Communicating with Patients and Families about TBI
What Information Do Families Need?
Information about brain injury is the number one need reported by families. Yet educating families about brain injury is complicated. The brain is so complex that it is difficult to predict recovery. Each brain injury is unique.
The Three C's
The Three C's or Basic Rules of Communication with Families Are...
Currency: Current or up-to-date information
Content: Important information at that time
Compassion: How information is given
How information is delivered can be just as important as what is said.
Any hospital stay is stressful for families, but treatment for a brain injury makes this an even more difficult time. Many families are in a state of emotional shock, confusion and grief in the early days of hospital care. This stage is commonly referred to as denial. This is a coping method used while families gather the inner resources to deal with the diagnosis and its meaning. It does not mean that families do not need or want information at this stage. It does mean that families may retain only a small portion of conversations because of their stress and fluctuating emotions.
It is important for professionals to ask what they are doing to help educate and communicate with the family. Every person involved with the patient, whether a physician, therapist or nurse, is a potentialcommunicator and educator with the family. Surveys show that clear and understandable information is one of the most important priorities for families.
Communicating with Families
Communicating After Brain Injury
- Communicate in clear, non-technical language.
- Gauge level of understanding as you proceed.
- Respond to emotional needs of family members.
- Explain what part or parts of the brain have been injured.
- Use diagrams of the brain to illustrate what is being said.
- Provide family with Glossary of Terms handout.
- Explain how the brain reacts to an injury.
- Explain what is being done to help the patient's brain function now.
- Describe what may happen next.
- Suggest ways that families can communicate and comfort the patient.
- Explain the Glasgow Coma Scale and/or the Rancho Los Amigos Scale if either or both are being used.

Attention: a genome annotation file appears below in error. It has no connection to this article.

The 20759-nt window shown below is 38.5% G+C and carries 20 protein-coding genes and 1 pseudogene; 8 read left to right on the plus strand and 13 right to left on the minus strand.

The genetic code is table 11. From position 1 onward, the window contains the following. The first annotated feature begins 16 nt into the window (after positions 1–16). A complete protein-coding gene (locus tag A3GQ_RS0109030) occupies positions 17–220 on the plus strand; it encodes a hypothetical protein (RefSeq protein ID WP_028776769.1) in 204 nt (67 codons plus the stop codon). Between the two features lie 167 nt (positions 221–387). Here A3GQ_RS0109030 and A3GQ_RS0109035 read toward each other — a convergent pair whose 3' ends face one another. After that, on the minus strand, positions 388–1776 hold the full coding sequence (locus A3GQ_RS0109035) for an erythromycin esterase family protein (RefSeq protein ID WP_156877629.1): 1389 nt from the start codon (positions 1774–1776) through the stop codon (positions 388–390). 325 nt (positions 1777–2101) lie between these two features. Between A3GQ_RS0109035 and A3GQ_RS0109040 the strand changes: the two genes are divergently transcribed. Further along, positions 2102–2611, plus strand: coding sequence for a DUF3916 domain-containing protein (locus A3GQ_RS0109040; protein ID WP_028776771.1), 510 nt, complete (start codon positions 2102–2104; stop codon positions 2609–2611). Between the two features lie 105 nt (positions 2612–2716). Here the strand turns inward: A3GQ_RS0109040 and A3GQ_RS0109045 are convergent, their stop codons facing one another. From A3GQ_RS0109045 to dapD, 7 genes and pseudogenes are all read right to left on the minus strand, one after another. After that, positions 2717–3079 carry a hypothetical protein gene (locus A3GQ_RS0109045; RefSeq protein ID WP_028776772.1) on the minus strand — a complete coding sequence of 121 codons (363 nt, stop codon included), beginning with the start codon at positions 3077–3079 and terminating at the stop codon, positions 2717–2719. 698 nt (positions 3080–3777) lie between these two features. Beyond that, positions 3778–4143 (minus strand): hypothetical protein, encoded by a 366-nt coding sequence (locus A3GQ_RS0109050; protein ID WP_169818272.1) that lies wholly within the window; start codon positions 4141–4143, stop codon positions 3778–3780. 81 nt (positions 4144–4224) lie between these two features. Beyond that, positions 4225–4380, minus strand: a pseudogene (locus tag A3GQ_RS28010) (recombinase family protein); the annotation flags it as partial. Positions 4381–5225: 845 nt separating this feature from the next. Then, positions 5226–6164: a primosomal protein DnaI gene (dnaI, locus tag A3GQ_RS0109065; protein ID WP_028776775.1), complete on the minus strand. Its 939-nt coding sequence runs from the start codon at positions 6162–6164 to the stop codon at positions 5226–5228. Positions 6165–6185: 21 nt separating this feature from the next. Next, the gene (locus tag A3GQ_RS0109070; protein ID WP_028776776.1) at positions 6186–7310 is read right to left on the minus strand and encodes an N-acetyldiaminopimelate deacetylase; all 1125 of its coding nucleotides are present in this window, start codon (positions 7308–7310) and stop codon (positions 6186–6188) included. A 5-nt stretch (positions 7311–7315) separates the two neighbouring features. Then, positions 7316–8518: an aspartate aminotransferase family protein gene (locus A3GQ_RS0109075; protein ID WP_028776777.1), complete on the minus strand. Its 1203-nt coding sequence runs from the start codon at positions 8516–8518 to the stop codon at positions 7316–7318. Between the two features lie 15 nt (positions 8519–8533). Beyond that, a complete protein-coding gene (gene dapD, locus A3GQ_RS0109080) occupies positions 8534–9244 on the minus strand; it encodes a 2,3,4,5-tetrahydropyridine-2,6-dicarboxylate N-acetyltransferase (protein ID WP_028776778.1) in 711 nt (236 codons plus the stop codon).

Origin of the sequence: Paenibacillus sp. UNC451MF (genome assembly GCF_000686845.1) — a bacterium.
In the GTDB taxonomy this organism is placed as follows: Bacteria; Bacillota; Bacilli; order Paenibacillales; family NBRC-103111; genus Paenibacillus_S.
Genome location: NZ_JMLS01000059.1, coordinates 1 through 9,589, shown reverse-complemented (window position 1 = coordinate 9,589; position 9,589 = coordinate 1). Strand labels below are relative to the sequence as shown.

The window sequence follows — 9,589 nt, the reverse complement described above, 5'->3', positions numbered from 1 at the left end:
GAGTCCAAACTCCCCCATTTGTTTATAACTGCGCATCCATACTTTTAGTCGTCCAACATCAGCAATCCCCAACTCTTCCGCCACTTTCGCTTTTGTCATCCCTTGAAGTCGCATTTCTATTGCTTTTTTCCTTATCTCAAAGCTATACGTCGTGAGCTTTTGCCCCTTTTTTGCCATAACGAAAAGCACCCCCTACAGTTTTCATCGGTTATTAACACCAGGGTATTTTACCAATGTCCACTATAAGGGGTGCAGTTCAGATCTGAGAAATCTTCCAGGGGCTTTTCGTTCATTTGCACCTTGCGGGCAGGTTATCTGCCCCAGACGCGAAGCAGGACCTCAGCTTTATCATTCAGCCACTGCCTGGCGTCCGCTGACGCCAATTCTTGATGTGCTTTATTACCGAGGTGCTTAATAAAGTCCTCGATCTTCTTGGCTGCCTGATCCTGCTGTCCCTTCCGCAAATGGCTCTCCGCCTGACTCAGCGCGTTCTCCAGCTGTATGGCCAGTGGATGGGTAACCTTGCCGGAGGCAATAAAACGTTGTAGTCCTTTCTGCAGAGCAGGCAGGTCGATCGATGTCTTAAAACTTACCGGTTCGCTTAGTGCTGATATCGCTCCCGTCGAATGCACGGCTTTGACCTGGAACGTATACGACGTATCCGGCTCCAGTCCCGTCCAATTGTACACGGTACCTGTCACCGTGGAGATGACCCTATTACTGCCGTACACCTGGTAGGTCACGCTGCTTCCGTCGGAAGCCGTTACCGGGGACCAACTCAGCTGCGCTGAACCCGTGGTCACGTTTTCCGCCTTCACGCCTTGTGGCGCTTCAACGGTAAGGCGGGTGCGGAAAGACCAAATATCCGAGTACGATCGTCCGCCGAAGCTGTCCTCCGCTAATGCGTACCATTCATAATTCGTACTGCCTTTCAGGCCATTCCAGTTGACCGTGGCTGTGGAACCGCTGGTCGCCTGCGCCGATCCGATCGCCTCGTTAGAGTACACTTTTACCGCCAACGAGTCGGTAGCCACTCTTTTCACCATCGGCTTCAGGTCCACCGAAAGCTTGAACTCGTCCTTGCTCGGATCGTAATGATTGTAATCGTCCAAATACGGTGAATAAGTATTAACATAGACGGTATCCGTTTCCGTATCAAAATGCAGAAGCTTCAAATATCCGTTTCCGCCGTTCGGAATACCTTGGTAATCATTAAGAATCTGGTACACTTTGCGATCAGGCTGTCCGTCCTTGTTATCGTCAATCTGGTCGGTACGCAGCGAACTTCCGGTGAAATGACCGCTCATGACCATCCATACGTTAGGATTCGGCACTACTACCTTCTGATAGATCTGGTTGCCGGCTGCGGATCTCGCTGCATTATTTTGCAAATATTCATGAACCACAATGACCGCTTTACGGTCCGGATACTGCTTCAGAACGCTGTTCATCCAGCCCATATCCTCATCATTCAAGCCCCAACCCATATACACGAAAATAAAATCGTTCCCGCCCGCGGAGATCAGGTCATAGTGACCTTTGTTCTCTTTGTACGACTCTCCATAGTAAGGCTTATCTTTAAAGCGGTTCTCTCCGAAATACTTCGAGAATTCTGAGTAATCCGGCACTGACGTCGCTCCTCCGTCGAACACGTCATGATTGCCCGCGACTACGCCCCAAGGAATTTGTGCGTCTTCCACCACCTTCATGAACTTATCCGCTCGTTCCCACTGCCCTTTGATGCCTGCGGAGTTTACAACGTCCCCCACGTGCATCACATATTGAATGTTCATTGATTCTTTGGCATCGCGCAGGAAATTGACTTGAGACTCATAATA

Setting Up Communication
- Talk with families in a private comfortable space whenever possible; avoid distractions and being overheard.
- Avoid talking in the presence of a patient who is in a coma or low level cognitive state; it is not known how much the patient can hear.
- Use body language to convey attention and respect. For example, sit with families rather than standing over them.
- If families have difficulty understanding English, obtain a professional medical interpreter. Try not to rely on a family volunteer who might misunderstand or have limited command of English.
- Assess families' ability and willingness to absorb information and adjust your pace and vocabulary.
- Connect families' observations of the patient with clinical findings. Start with external observations and objective data. End with clinical implications.
- Review and repeat information as needed.
- Give copies of illustrations to explain neuroanatomy.
- Avoid false or premature reassurances as they can confuse families and create mistrust.
- Summarize information exchanged and decisions made at the end of a meeting with families.
- Give written information about brain injury, such as pamphlets or fact sheets.
- Treat families as team members with valuable knowledge about the patient prior to the brain injury.
- Help families feel confident by acknowledging the accuracy of their observations and their ability to care for the patient.
- Admit it when you don't know the answer to a question, but reassure families that their questions are valid.
- Encourage families to record information using methods that are easy for them to remember, such as audiotapes, note taking or journaling.
- Maintain regular communication with the family as a patient progresses.
- Ask the family to identify one person to be the primary link for communication and know how to contact that person.
- Involve families in discharge planning.
- Ask families about their feelings and give them time to talk about them. Unexpressed feelings can block communication and learning.
- Recognize the normal stages of grief for families. They include denial, anger, bargaining, depression and resolution. You may see the full range or the early stages depending on the length of stay and the patient's progress.
- Expect anger from families. It is a normal part of grieving. Do not take it personally or retaliate if you are the target for a family's emotions.
- Respect spirituality of families and inform them of resources in the hospital, such as chaplains or a chapel.
- Give families tasks to help them cope with their anxiety and acknowledge the contributions they make. Examples are rubbing body lotion, reading stories and teaching simple exercises.